The 52-year-old Stone, who's based in Miami but also has an apartment at 40 Central Park South, acknowledges he has "a piece" of at least three deals. His 2002 contract with Buena Vista Rancheria of the Me-Wuk Indians entitles him to a $250,000 retainer plus 7.5 percent of annual "gaming revenue" from a $150 million casino 35 miles southwest of Sacramento, California. Warring factions of this minuscule tribe have long stymied a deal, but they signed a tentative agreement in December that must be finalized by July. It is currently under review by BIA. Stone also has lucrative stakes in casinos connected to two other California tribesEnterprise Rancheria, which has a BIA application and a congressional corrections bill currently under consideration, and the Lytton Band of Pomo Indians, which won BIA approval in October for a San Francisco Bay casino opposed by Senator Dianne Feinstein.
The Buena Vista agreement calls for a $25 million payment to the tribal leader who retained Stone and permits the construction of two casinos, at least one of which would pay Stone his percent off the top. Documents obtained by the Voice also list the value of Stone's interest in the Enterprise project40 miles north of Sacramentoas between $4.2 million and $6.3 million over five years.
Sam Katz, the general partner in the Lytton deal, refuses to reveal what Stone's holdings are worth, saying only that Stone "will get a portion of the proceeds" when the already negotiated sale to another gaming company is completed. Tony Cohen, the tribe's attorney, said Katz's group would be paid "tens of millions of dollars," and Stone has told business associates that he will earn $4 million to $7 million, a figure he would not confirm to the Voice.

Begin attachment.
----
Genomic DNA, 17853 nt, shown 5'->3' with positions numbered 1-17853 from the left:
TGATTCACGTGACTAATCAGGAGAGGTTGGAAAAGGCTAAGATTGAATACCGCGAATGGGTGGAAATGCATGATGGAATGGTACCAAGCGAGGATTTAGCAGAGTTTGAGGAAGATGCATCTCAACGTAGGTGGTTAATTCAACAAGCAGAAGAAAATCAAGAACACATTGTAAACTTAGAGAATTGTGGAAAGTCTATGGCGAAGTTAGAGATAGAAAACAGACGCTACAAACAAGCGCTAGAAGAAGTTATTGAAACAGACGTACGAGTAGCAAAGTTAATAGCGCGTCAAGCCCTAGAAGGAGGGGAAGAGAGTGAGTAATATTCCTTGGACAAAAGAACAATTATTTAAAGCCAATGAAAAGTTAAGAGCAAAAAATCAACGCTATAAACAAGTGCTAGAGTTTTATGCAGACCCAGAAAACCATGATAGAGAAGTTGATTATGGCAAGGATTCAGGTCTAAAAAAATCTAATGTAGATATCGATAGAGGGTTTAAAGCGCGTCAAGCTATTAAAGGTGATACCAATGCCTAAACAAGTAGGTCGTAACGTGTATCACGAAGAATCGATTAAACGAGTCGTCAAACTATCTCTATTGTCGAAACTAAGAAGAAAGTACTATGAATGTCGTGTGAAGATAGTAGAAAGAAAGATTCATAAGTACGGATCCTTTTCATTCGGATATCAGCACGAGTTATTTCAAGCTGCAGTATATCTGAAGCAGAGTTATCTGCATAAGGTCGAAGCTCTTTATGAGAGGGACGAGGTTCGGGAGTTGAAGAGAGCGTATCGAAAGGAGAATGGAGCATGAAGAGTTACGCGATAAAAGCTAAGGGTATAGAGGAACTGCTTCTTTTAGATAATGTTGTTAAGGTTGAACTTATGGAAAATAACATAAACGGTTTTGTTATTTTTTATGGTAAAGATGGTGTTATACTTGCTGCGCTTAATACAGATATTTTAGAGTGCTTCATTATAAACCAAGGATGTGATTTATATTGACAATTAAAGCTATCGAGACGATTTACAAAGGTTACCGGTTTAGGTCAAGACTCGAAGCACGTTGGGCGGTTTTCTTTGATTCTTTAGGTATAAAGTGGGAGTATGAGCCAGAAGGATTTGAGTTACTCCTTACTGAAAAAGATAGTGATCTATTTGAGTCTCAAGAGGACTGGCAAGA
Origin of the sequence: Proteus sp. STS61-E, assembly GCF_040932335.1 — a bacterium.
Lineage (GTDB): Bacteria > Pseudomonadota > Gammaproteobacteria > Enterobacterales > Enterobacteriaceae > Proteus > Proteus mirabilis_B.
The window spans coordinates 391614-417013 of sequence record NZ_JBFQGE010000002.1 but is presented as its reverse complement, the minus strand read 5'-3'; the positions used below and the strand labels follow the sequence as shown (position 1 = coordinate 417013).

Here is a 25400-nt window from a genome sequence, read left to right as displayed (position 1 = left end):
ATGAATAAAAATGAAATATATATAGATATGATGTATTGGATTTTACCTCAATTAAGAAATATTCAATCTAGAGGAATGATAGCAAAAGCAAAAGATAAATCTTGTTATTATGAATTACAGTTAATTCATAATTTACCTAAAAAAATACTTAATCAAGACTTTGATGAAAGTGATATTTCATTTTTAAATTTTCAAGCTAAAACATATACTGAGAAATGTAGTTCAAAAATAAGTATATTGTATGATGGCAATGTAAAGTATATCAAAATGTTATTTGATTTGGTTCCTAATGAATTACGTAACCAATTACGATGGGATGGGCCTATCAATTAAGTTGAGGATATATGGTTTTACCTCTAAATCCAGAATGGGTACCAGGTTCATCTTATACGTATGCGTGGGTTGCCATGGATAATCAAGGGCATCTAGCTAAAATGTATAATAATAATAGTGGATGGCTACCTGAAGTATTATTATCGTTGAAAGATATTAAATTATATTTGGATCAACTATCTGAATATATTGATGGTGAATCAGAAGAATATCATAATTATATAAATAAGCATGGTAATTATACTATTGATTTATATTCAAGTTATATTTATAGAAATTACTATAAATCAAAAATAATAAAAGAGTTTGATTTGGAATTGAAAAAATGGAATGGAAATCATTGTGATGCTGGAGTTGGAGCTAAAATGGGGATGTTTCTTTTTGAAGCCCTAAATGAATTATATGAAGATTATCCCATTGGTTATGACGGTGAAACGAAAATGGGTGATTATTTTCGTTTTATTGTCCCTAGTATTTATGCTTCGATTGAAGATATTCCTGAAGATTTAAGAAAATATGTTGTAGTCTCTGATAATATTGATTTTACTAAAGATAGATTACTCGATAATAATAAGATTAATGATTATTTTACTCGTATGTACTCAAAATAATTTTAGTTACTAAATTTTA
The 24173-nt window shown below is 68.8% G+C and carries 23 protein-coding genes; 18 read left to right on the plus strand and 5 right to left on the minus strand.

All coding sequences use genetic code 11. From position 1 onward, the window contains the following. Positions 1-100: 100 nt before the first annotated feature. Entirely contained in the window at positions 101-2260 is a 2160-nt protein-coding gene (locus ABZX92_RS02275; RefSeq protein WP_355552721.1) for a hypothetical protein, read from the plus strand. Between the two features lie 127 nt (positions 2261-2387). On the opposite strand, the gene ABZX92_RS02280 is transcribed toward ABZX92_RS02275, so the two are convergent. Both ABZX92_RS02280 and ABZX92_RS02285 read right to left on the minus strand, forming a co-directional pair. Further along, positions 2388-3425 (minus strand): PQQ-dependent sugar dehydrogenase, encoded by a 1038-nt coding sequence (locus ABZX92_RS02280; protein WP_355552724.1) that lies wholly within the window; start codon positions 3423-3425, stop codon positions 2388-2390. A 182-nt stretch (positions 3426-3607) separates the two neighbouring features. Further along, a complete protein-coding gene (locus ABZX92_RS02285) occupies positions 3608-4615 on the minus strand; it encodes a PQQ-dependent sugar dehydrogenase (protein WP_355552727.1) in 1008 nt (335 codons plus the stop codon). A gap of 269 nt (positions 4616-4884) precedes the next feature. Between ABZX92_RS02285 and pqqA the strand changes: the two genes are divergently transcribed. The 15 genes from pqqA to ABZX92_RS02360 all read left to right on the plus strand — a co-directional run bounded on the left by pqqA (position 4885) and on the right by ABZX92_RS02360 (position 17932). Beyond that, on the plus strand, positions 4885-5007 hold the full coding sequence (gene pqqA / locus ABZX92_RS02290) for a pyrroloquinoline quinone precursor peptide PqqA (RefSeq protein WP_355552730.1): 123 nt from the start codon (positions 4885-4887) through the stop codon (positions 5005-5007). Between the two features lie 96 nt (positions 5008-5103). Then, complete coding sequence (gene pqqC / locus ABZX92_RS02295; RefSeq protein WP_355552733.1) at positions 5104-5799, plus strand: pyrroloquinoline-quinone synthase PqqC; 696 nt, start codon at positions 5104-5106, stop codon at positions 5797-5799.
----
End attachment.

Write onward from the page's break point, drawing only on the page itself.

In addition to these three stakeholder positions, a Stone prospectus, circulated last summer in California for casino investors, listed four other tribes that supposedly had agreements with Stone. The 157-page prospectus names Stone as one of three "participants" in Ikon LLC, a Mississippi company that the brochure says "now has an agreement" with the Ione Band of Miwok Indians to build a $120 million casino in Plymouth, California. Stone contends that he hasn't been associated with Ione since 2001. He dismisses the prospectus as old, though documents dated August 14, 2002, and March 10, 2003, appear in it, and Ikon is the name of his Washington-based firm.
Willard "Bud" Smith, another Ikon principal, adamantly denied that Stone is currently associated with the project. If he is, he'd be in line for another multimillion-dollar payday should it be built. Ione, however, is the thorniest issue on BIA's current agenda, with the DOI inspector general investigating the project, as well as a storm of local and congressional opposition to it. Ione, Enterprise, and Stone's Buena Vista factionif the settlement is approvedwill be landless tribes, making them the heaviest lobbying lifts, requiring administrative or congressional exemptions to obtain federally designated land in trust. That's precisely what Lytton won in October. With potential multimillion-dollar deals like these dangling, it's highly unlikely that Stone would take on the Sharpton campaign if it antagonized his Bush allies.